Chemical Movement

Persons working in water utilities have always warned about the harm that fertilizers and insecticides can pose to water sources, especially when it comes to contaminating surface and ground water sources that contribute to the potable water supply.

In a recent article by Janice Kaspersen, published in the Erosion Control magazine 8 October, 2018, she highlights new research that precisely predicts the movement of such chemicals in soils, in an affordable and effective way that may one they be used on a large scale.

To read the full article and comment one can click on the following link Where Does It All Go?

Drawing the Short Straw

With much evidence, highlighting the mass levels of plastic waste, that are polluting water ways (which means additional water treatment costs), and the fact that they eventually end up in the ocean, harming marine wildlife, the article below by Janice Kaspersen, published February 27, 2018, highlights the ban of drinking straws in the United States and other countries.

You read the article Drawing the Short Straw and leave your comments.

 

How Not to End Up Like Cape Town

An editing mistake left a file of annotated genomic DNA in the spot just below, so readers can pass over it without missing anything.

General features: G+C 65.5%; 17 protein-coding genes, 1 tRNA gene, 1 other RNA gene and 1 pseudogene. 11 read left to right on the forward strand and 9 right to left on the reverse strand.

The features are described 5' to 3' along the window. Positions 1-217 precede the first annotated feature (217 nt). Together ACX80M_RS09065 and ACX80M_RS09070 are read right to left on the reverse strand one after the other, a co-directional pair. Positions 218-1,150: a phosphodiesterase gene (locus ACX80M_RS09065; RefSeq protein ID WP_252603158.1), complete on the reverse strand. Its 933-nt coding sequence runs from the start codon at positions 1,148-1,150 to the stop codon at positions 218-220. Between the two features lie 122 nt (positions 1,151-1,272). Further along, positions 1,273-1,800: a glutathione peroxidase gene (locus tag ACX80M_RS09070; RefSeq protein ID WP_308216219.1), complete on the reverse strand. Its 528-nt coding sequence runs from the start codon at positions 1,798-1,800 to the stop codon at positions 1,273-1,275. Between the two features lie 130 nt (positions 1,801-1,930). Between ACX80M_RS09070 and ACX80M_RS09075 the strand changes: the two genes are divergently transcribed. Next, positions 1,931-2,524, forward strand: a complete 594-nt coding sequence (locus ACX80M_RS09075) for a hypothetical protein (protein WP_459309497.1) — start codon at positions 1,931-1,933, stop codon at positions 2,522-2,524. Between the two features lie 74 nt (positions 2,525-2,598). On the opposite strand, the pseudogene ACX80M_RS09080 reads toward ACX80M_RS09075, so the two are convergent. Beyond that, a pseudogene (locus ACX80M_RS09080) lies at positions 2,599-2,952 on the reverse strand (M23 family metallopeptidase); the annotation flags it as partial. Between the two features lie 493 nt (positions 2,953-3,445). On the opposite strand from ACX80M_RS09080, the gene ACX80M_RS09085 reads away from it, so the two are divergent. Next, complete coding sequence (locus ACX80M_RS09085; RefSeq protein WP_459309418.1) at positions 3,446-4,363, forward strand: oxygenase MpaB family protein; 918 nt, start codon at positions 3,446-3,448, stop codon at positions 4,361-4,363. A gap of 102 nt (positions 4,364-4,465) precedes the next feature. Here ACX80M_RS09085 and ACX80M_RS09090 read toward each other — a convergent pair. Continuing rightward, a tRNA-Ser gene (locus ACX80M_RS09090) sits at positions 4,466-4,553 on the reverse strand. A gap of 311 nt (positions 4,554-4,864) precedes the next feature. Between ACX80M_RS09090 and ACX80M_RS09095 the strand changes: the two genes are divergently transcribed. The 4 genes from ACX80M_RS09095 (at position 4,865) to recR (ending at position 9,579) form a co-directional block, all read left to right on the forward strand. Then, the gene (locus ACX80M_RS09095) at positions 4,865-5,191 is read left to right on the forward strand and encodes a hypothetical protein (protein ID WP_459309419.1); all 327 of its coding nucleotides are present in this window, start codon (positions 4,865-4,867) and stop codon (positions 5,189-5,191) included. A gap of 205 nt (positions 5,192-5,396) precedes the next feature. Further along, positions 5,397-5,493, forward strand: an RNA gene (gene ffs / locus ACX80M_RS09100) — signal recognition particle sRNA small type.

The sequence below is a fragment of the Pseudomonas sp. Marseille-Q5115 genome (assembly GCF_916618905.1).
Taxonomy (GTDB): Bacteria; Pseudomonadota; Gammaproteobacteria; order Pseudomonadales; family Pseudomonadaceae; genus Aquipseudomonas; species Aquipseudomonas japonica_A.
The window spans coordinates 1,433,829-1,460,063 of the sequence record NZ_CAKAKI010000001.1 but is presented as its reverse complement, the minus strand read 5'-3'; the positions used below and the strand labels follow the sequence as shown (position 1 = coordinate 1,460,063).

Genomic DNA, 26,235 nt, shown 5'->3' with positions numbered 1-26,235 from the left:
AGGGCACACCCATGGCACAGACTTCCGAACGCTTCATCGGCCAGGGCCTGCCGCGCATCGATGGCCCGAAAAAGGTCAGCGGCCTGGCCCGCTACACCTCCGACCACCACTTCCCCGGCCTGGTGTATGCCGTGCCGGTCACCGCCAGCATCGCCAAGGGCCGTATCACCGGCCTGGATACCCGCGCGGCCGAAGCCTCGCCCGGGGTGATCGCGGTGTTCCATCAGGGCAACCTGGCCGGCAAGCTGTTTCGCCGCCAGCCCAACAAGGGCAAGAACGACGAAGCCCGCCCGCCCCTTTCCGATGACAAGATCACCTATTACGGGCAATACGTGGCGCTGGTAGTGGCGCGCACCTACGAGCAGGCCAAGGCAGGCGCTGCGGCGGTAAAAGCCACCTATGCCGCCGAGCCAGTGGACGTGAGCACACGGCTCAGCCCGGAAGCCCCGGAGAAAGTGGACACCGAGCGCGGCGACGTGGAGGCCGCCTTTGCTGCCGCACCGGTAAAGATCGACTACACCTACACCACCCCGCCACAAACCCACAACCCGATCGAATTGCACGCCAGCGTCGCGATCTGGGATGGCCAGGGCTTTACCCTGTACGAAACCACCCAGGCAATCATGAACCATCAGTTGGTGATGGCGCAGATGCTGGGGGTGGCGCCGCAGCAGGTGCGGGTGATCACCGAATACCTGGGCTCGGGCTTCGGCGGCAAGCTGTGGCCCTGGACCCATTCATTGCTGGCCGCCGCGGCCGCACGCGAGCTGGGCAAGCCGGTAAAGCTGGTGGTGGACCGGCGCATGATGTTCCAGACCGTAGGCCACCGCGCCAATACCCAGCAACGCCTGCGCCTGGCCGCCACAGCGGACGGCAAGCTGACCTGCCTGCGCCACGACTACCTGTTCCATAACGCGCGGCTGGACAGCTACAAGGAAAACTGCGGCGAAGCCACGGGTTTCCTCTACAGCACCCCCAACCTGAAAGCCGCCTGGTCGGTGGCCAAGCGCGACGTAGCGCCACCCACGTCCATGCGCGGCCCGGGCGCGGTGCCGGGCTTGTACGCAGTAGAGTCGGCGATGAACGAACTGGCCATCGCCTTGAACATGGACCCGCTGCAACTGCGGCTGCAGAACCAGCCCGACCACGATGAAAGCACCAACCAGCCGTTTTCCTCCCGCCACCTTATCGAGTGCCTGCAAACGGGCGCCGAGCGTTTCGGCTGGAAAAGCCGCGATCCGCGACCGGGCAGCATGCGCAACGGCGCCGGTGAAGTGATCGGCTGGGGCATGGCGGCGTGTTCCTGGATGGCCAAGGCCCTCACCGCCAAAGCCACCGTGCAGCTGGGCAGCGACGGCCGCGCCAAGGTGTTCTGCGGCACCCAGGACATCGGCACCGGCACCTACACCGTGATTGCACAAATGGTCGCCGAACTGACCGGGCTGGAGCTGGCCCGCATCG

Janice Kaspersen, editor of the Stormwater Magazine highlights Cape Town’s impending water crisis and some projects that other cities in the Unites States are implementing in order to ensure that such a crisis does not overtake them in the article provided below. You can even comment on your own ideas to prevent such a crisis after reading the article.

 

How Not to End Up Like Cape Town

 

Drought Conditions and Possible Solutions

For many of you that have been following the news, you may have heard about the use of “shade balls” in the Los Angeles Reservoir in a water saving effort.

If not you can read an article by AccuWeather on the initiative at the following link Shade Balls in Los Angeles Reservoir to Save 300 Million Gallons of Water Annually.

With many other countries experiencing drought conditions many have contemplated adopting such an initiative which is expected to save water, as well as, protect the quality of the water and slow algae growth.

Yet, not everyone are sold on the idea with some even seeing future detrimental impacts as noted in an article by Janice Kaspersen in  a post uploaded on the Stormwater Weekly cleverly titled “A Shady Plan to Save Scarce Water”.

Persons wishing to view this post, which may help them being better informed in making their plans for saving water, can view it at the following link A Shady Plan To Save Scarce Water.

Have you been aware of this initiative? What are your thoughts on the idea? Do you think this idea would work for your country?